How the beauty industry is re-positioning itself and rethinking its strategy of communication and relationship with consumers
In light of the beauty world digitalization and digital revolution, the beauty industry needs to reposition itself and question its strategy of communication and relationship with consumers. The sector’s specialists gathered at the third edition of the e-Beauty conference organized on June 7, 2017 by JDN Events and CCM Benchmark.
The generation of “tech-babyfed” Millennials is questioning conventional marketing, asserts journalist Nicolas Jaimes. According to a study conducted by the Global Data Institute, 64% of Millennials believe it is important to spend time on social media. Today, on YouTube, 100 creators count over two million subscribers in France. Beyond the very notion of share of attention on social networks, it is the notion of influence that is being questioned. To Nicolas Jaimes, 63% of Millennials trust influencers’ posts more easily than messages posted by brands.
To Alexiane Dérail, founder of the Subleem agency, new influencers are spreading beyond the target of Millennials by capillary action. Right now, her agency is working with a community of influencing women aged up to 68.
How to seduce micro-influencers
However, as more and more mega-influencers are gaining importance, micro-influencers have been emerging as a new target. “Web users buy products used by people similar to them. An influencer with 5,000 followers is actually very important, because she is usually very close to her community,” explains Alexiane Dérail, founder of Subleem. Since sincerity and authenticity are at the core of the relationship of trust, micro-influencers offer the advantage of enjoying more intimate closeness with their followers, which is why they have become a new target to seduce.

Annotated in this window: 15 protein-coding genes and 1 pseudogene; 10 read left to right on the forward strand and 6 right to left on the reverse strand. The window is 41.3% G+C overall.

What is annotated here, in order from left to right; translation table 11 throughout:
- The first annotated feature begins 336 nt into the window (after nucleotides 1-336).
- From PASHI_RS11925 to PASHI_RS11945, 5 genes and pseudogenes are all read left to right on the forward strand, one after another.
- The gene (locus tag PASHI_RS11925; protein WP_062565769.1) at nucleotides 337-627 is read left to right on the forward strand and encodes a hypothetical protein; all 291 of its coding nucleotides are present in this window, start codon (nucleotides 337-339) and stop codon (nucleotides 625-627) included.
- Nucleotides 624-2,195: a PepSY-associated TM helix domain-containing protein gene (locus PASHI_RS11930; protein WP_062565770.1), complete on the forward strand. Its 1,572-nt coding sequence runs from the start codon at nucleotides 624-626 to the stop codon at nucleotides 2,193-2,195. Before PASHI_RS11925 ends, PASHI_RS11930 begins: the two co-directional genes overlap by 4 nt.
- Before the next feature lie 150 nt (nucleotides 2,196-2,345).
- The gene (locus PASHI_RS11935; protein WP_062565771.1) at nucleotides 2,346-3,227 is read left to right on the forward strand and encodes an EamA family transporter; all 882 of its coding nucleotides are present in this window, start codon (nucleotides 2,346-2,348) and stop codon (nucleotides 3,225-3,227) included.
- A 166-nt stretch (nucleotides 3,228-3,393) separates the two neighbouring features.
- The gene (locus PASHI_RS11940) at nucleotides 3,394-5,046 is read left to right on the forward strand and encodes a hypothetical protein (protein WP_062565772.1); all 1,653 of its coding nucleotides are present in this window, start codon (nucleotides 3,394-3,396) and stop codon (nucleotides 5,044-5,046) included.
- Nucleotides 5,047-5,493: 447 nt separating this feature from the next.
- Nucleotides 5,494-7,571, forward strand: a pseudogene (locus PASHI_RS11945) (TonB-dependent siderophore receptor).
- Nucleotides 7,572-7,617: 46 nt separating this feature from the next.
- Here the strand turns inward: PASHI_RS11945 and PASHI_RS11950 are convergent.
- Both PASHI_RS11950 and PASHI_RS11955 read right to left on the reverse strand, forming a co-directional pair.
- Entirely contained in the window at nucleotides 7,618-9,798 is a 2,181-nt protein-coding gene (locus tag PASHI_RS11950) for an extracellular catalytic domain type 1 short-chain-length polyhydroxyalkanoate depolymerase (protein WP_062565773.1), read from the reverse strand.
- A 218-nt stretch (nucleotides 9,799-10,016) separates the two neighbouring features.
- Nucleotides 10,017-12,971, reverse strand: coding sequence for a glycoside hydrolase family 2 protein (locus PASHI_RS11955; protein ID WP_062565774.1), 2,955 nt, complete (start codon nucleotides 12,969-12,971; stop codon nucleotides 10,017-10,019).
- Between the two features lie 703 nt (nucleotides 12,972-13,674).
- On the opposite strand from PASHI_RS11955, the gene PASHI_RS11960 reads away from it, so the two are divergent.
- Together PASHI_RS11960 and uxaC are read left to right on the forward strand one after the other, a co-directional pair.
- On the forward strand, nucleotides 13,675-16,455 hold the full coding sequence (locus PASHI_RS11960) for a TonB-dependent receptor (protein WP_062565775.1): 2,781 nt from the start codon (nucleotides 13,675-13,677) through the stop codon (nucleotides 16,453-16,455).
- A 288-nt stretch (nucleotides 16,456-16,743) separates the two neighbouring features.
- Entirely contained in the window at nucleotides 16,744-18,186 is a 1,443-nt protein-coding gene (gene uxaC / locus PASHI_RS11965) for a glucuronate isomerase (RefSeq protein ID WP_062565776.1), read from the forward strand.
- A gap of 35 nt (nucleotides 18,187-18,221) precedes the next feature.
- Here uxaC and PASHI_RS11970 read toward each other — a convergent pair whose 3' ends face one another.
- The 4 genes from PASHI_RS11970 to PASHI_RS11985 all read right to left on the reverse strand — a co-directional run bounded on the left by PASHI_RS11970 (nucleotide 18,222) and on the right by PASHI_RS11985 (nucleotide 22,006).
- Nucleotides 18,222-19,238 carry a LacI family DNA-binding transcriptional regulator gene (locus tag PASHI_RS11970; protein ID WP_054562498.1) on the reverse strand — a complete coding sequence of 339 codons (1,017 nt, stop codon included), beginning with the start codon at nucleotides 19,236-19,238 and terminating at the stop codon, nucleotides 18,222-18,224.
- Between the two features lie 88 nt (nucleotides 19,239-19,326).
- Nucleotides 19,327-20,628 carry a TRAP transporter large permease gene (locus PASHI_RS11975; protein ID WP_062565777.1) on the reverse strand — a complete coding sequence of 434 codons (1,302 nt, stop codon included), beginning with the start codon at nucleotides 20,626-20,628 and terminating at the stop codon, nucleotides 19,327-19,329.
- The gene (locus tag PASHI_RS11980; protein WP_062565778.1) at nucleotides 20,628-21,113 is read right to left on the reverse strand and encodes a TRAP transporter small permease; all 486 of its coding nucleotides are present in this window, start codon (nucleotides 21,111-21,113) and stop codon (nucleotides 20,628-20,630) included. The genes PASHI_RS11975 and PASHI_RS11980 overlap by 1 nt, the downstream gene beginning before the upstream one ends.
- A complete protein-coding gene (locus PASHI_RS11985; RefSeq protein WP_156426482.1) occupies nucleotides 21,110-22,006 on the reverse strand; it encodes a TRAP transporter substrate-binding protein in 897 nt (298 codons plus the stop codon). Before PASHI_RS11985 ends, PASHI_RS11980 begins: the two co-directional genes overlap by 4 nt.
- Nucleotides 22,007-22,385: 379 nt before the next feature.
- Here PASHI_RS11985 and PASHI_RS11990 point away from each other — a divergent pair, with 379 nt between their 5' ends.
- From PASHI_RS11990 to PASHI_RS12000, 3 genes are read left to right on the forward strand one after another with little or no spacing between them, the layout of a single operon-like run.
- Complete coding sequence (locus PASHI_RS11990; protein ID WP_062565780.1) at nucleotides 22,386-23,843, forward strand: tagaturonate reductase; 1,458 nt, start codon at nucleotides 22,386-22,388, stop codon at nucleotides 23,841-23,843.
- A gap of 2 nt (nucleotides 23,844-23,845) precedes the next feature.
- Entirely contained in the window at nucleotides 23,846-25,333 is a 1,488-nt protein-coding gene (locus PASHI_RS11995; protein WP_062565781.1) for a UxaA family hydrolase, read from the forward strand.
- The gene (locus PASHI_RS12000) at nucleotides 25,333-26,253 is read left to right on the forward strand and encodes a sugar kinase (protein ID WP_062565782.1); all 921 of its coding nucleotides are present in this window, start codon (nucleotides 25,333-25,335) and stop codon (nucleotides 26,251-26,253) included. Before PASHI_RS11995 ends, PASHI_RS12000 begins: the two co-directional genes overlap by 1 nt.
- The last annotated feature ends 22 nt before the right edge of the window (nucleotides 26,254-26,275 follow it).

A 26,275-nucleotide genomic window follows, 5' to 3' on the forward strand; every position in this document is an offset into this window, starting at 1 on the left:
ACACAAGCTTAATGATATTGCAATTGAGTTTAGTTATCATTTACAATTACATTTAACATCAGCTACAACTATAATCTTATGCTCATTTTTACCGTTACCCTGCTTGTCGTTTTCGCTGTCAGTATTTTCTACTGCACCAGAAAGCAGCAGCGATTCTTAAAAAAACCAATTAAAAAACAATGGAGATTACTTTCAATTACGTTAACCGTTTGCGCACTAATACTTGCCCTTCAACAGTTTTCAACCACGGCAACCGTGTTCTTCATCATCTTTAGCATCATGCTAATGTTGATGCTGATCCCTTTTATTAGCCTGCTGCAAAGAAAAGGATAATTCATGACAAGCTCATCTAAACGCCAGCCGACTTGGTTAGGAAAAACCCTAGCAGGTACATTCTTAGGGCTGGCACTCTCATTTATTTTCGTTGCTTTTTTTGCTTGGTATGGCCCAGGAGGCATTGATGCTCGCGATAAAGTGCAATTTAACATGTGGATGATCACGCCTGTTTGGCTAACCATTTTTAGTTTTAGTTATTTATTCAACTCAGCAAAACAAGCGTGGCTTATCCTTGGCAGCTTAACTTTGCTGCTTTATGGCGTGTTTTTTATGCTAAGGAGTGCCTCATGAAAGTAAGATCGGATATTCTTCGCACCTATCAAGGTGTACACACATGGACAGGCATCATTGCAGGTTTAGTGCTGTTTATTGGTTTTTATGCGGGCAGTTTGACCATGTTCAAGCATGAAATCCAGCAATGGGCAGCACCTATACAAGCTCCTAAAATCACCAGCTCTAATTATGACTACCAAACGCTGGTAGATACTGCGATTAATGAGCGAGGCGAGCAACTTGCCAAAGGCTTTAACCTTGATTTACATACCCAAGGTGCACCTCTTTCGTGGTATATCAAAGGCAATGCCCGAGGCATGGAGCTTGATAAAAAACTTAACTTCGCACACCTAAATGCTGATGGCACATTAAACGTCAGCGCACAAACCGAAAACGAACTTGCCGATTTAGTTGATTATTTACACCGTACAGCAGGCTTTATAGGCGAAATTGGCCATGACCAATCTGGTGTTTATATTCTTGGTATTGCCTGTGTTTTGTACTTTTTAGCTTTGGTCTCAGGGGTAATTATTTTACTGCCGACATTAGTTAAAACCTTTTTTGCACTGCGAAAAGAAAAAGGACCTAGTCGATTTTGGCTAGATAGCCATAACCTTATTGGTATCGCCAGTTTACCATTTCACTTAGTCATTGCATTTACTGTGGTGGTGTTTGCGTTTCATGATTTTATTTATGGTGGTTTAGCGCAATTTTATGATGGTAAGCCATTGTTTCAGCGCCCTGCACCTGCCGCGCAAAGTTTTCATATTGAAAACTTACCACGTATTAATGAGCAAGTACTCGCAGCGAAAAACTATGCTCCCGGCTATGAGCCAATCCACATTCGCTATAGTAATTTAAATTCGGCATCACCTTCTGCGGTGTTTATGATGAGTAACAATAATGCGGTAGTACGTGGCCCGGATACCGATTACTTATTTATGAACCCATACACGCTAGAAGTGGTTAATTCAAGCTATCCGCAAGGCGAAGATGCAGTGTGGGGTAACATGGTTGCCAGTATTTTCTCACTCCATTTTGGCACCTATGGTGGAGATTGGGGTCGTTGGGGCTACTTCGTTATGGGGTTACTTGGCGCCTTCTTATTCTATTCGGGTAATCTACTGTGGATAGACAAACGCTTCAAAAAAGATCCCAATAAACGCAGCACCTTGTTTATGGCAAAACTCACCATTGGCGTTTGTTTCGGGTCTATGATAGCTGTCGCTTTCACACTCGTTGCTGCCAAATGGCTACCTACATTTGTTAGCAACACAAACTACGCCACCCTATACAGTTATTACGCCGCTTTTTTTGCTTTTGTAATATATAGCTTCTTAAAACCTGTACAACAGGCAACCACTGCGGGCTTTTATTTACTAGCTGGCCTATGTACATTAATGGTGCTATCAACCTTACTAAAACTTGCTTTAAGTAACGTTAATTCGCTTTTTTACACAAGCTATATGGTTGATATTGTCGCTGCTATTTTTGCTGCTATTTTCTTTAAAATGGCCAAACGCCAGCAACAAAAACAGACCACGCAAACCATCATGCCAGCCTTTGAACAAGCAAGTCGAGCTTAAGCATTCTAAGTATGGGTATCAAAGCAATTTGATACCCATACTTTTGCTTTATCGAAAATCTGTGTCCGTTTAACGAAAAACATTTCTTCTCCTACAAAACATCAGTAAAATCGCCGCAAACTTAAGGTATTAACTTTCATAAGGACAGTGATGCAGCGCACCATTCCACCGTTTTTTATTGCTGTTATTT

For example, Sephora has never used any icon: instead, they work with influencers. Micro-influencers are strategic for retailers, explains Théo Julien, Head of Social Media Sephora EMEA. Most inspirational creators on YouTube count less than 100,000 followers, which explains why retailers aim to reach as many as possible, but following a real targeted marketing strategy of influence – a relationship that grows in time and is adapted to the influencer’s style.
From sales to customer experience as a primary focus, at Sephora, they do it all to make customers feel like testing products. Retailers work according to the principle of consolidated basket. Products should not systematically be sold in-store, but also online – beauty advisors are actually equipped with iPads to make the synergy easier. This approach is at the core of the customer experience, but it is also necessary for space reasons, because there is not always enough room in-store to display a complete assortment with all the shades available (necessary to satisfy all types of complexions).
Birchbox has also decided to focus their strategy on pampering testers, since product testing is the cornerstone of the beauty box forerunner: they are now widening their presence from the web to physical stores. “Birchbox counts 1 million subscribers in the world, including 200,000 in France,” explains Quentin Reygrobollet, Birchbox General Manager France. “What is crucial is to sell the right product to the right person, thanks to accurate targeting, to maximize the conversion rate.” Today, Birchbox boasts a conversion rate of 50% (buying rate on the website after purchasing the box), and asserts a leading position in France. The quality of key targeting depends on perfect mastery of the new, ultimate data weapon, not only to best personalize the box, but also to find the right tone when exchanging with the community.
The beauty industry is experiencing a real revolution. Influencers, data, augmented reality… the new seduction tools deployed by beauty addicts are available to brands – and the latter will definitely know how to best use them.